Category: News

NursePartners looks for carepartners at local career fair

NursePartners was proud to participate in the career fair hosted by the Philadelphia Regional Library system.  Our two delegates were Lakeya Dula, Senior Recruiter and Dementia Coach, and Nafeesah Mays, Certified Nursing Assistant (“CarePartner”).  Philladelphia dementia care, Philadelphia best home care, Philadelphia dementia careNursePartners is looking for CNAs, LPNs, and RNs who specialize in geriatric care.  We are always growing our team and want dependable CarePartners to work in consistent care teams.  We offer assignments (not “shifts”) in three company divisions: traditional home care, GEM (dementia care), and staffing at our partner facilities.  Carepartners receive the detailed plan of care and report before arriving for a first assignment with a new client.

If you are interested in joining our team, please complete an application online for the desired position: https://www.nursepartners.org/about/employment/

Lakeya Dula executes the entire hiring process, beginning with a screen, personality assessment, interview at the Philadelphia Office, executive huddle, background and drug screen tests, orientation, dementia workshop, and additional dementia training.  She seeks personable and dependable CNAs for all three company divisions.  NursePartners is looking for carepartners that want to make a difference in the lives of older adults.  As an executive team, we proceed with each hire only after asking ourselves: “Would we want this CarePartner to care for an older adult in our family”?  If so, we are confident to place them in the homes of our clients. 

Nafeesah Mays has made an exceptional impression on seven of our clients.  As a CarePartner with more than 16 years of working experience in home care and long-term care and assisted living communities, we are happy to have her as part of the team.   As part of the orientation process, Nafeesah participated in an orientation that included a dementia workshop.  During the workshop, dementia coaches role play difficult scenarios with carepartners to see how they might respond with our clients.  Role plays are filmed and played back to the CarePartner so that they can see themselves from the eyes of the client.  Nafeesah is in the process of completing additional dementia training.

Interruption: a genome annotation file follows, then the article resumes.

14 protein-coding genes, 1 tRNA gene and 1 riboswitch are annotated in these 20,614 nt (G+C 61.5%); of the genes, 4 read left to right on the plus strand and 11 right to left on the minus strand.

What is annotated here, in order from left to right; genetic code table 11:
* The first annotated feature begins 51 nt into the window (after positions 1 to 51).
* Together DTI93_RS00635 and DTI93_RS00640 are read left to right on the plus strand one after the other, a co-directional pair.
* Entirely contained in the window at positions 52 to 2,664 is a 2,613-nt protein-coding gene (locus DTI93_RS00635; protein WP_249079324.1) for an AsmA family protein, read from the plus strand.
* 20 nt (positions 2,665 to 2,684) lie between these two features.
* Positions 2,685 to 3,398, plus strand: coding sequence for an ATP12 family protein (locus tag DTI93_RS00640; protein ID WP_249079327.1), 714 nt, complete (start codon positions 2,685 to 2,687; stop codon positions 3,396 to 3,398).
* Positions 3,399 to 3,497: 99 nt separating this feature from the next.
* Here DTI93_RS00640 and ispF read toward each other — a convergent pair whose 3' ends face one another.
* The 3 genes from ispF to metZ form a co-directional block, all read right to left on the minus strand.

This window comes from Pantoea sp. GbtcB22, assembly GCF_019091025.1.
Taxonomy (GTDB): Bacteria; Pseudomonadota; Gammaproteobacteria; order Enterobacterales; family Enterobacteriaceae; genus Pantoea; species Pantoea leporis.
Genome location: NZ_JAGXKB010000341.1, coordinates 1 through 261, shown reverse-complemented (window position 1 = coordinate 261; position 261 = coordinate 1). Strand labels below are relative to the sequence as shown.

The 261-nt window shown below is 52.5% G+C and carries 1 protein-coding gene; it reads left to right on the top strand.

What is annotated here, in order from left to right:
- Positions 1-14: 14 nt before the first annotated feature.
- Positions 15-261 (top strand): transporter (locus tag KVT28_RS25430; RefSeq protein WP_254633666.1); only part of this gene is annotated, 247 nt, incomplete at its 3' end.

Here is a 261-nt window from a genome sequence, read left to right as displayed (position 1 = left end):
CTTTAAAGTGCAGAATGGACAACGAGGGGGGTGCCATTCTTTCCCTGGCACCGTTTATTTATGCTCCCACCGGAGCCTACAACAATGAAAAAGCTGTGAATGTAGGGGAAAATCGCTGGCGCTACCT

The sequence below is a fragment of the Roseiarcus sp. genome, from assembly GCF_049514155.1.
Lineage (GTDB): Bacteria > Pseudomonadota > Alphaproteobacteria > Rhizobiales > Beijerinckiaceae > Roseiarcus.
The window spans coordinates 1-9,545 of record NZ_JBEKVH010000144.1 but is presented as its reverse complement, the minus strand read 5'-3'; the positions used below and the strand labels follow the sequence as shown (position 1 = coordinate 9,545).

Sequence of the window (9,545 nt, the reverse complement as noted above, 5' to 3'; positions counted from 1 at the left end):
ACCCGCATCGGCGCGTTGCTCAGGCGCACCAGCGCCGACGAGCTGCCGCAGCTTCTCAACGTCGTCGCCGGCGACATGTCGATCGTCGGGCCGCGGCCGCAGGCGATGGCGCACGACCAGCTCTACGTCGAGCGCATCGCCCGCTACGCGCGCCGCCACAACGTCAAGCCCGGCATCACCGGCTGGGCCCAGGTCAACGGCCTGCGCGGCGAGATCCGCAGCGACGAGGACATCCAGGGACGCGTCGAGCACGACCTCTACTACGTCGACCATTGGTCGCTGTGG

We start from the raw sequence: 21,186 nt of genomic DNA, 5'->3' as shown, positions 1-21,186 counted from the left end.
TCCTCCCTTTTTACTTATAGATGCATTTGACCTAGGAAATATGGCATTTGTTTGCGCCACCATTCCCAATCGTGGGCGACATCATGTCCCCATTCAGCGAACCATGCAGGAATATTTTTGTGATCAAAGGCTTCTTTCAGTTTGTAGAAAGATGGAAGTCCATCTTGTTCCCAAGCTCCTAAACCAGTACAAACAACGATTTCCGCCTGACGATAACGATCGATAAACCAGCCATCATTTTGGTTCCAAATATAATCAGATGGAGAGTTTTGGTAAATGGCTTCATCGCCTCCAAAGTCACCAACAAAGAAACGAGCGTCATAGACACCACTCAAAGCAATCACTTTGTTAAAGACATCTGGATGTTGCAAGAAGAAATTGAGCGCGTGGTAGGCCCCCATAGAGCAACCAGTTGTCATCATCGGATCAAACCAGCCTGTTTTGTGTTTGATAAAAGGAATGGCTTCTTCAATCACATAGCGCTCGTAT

The 10 Warning Signs of Alzheimer’s Disease

The Alzheimer’s Association presents the following as warnings signs of Alzheimer’s disease:

  1. Memory loss that disrupts daily life
  2. Challenges in planning or solving problems
  3. Difficulty completing familiar tasks at home, work, or leisure
  4. Confusion with time or place
  5. Trouble understanding visual images and spatial relationships
  6. New problems with words in speaking or writing
  7. Misplacing things and losing the ability to retrace steps
  8. Decreased or poor judgment
  9. Withdrawal from work or social activities
  10. Changes in mood and personality

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As we age, our organs do not perform as before.  The brain is no exception.  Some natural cognitive decline is natural.  When presenting the early warning signs, it is important that we put each warning sign in its proper context.

It is also important to remember that each person has their own baseline.  We do not all have the same skills or personalities.  Life experiences and family relationships also impact how we develop as individuals.  In order to receive a proper diagnosis, a physician must take the time to fully understand the personality and life experiences.  Other factors such as  stress, depression, and vitamin deficiencies might be to blame.